“I WANTED to explode like a rocket,” wrote Yukio Mishima, “light the sky for an instant, and disappear.” It’s a personal manifesto he lived out to the sensational end. In 1970, at the age of forty-five, dressed in full military uniform, he committed seppuku (ritual suicide), staging his death as a sort of public theater.
Paul Schrader’s unusual and original biopic, Mishima: A Life in Four Chapters (1985), is the centerpiece of a newly released Criterion three-disc set. Mishima was Japan’s most renowned writer—a colorful, contradictory, and controversial public figure who inspired such a deep ambivalence in his homeland that the chief response to him in the years since his death has been, simply, silence.
The central question for Mishima, as it emerges in the film through his own words, was how to reconcile beauty and life, aesthetics and the body. Already a prodigiously gifted writer in his teens, he became a “monstrously sensitive” aesthete who harbored a hatred for his physical self. But experiencing a revelation after a trip to the Greek isles, he furiously took up a “will to health,” becoming obsessed with bodybuilding. His own body became the signal artistic work of his life. At the peak of its beauty, before aging and natural decay would have a chance to set in, he automemorialized it with his ceremonial death.
How does a Western artist approach a culture as elaborately and dauntingly formalized as Japan? In The Empire of Signs, Roland Barthes warned that he wasn’t writing about the “real” Japan, but instead a fictive nation that he had devised, a system of signs he had constructed inspired by his travels and observations. Rather than “explain” Japan, he poetically recorded and described some “forms” of its culture.
Schrader’s response to the challenge of representing Japan is to seize on its very source of difficulty—forms, their ubiquity, and their resistance to meaning making—and create a hyperformalized work that, wisely, rather than “revealing” Japan, instead makes it recede. The film is designed in three interleaving layers. The first is an account of the last day of Mishima’s life, as he fastidiously dons his military uniform, meets up with some members of his private army, drives to an army garrison, and carries out his suicide with the media in attendance. The second is a narrative of his life adapted from his memoir, Sun and Steel. The third is a staging of key episodes from three of his novels, these sections being titled “Beauty,” “Art,” and “Action.”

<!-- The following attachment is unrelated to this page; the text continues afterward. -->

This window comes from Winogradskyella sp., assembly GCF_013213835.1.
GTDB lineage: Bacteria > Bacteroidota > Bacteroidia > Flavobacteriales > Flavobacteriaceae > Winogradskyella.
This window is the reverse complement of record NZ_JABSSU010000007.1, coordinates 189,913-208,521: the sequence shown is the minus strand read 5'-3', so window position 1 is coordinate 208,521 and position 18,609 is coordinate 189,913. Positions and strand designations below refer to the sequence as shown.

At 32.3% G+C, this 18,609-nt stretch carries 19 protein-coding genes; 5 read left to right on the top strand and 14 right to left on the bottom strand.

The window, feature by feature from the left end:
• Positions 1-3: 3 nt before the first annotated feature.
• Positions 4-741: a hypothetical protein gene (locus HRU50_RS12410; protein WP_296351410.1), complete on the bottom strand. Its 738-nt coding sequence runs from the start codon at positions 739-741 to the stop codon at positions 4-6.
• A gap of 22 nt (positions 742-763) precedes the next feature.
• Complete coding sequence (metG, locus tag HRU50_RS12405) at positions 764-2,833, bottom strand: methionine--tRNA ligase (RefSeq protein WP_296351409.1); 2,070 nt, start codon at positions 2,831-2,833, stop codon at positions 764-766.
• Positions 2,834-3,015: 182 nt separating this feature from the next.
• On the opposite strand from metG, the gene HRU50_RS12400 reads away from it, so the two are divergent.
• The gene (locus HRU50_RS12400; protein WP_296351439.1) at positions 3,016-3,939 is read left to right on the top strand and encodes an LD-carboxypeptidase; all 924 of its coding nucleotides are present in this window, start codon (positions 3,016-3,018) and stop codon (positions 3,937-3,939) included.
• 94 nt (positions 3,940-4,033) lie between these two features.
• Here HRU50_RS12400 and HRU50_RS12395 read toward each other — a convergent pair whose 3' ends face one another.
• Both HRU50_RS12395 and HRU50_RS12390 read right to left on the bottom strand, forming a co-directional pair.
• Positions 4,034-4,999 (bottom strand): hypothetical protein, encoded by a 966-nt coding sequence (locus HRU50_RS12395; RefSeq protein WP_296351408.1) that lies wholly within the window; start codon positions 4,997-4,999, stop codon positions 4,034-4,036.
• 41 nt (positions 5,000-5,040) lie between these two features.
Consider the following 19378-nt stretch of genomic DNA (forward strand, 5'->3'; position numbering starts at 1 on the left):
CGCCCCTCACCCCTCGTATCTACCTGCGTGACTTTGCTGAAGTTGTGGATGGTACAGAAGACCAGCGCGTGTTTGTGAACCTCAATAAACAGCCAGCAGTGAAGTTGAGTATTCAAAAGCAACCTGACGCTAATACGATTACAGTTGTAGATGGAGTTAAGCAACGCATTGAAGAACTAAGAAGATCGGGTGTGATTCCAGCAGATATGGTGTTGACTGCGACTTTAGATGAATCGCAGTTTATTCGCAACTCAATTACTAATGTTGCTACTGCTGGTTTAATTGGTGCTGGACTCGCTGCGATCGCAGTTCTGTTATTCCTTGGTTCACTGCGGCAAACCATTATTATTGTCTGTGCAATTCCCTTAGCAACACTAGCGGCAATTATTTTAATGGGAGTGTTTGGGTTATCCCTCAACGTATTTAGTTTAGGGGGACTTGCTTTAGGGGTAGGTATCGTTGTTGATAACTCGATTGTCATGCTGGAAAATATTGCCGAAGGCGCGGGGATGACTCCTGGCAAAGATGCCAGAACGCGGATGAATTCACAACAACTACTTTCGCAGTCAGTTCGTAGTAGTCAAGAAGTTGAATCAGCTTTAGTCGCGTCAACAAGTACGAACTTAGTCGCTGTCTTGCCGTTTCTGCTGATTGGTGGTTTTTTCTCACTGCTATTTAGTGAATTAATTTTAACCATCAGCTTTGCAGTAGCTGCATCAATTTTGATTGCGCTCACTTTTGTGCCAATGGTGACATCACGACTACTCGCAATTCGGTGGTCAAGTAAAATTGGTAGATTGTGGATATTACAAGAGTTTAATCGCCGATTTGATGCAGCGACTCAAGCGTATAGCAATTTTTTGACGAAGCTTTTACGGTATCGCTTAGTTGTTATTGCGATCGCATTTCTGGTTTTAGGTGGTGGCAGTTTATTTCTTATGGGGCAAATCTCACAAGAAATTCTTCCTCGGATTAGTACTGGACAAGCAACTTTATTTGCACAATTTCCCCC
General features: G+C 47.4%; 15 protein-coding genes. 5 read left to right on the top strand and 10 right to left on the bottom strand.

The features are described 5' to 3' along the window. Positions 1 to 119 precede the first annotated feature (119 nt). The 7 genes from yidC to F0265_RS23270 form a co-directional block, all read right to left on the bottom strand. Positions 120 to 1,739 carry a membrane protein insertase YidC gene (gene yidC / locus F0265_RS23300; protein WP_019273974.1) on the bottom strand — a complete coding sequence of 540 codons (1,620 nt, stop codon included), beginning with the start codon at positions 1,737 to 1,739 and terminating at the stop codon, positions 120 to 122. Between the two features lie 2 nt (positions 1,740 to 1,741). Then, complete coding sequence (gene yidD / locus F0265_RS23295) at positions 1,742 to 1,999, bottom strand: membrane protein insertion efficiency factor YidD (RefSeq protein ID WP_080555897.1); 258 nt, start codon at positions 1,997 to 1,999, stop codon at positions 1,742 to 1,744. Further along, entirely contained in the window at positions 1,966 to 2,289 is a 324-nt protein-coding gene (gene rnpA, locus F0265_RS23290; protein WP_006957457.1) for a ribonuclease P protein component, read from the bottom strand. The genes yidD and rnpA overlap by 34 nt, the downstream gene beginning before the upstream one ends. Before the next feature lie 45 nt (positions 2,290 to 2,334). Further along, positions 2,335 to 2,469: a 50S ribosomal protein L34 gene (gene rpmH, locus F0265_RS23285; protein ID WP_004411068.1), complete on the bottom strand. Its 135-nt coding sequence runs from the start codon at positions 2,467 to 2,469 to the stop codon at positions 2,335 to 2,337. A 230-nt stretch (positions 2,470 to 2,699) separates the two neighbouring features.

The three intercut lines of the film are stylistically individualized to the extreme. The day-of-the-suicide sequences are shot in quasi-documentary, vérité style, inspired by Costa-Gavras’s Z, with frequent use of a handheld camera; the biographical segments are done in black-and-white with deliberate and measured camerawork. But the most arresting parts of the film are the literary adaptations. Each novel gets its own supersaturated color palette, and the film’s coup is the fantastical theatricality of the set design by artist and poster designer Eiko Ishioka.
Included in the DVD set is the only film Mishima ever directed, the half-hour-long Patriotism (1966), and it’s a shocker. In it, a naval officer and his wife make love and then commit seppuku for the sake of the emperor. The film features no dialogue and narrates its story through calligraphic writing in the credit sequence. The sets are Noh-like, severe and minimalist, with blazing white walls. When the unrelenting whiteness of the images is finally relieved, it is with violent sprays and splashes of black, the color of blood in this black-and-white film. On his death, Mishima’s widow ordered that all prints of Patriotism be burned, but she spared the negative. Decades later, following her death, the film can now be appreciated by a wider audience.
The DVD package overflows with useful documentary supplements. Among the most interesting of these is an interview with scholar Donald Richie, who recounts the story of going out to dinner with Mishima a few weeks before his death. At the occasion, Mishima repeatedly and insistently spoke of the historical legend of the last samurai. Later, when he heard of Mishima’s death, Richie realized that he had been deliberately “chosen” by the writer to propagate a modern version of this legend. Not just in death but beyond it, Mishima was fashioning and installing new versions of his mythic self.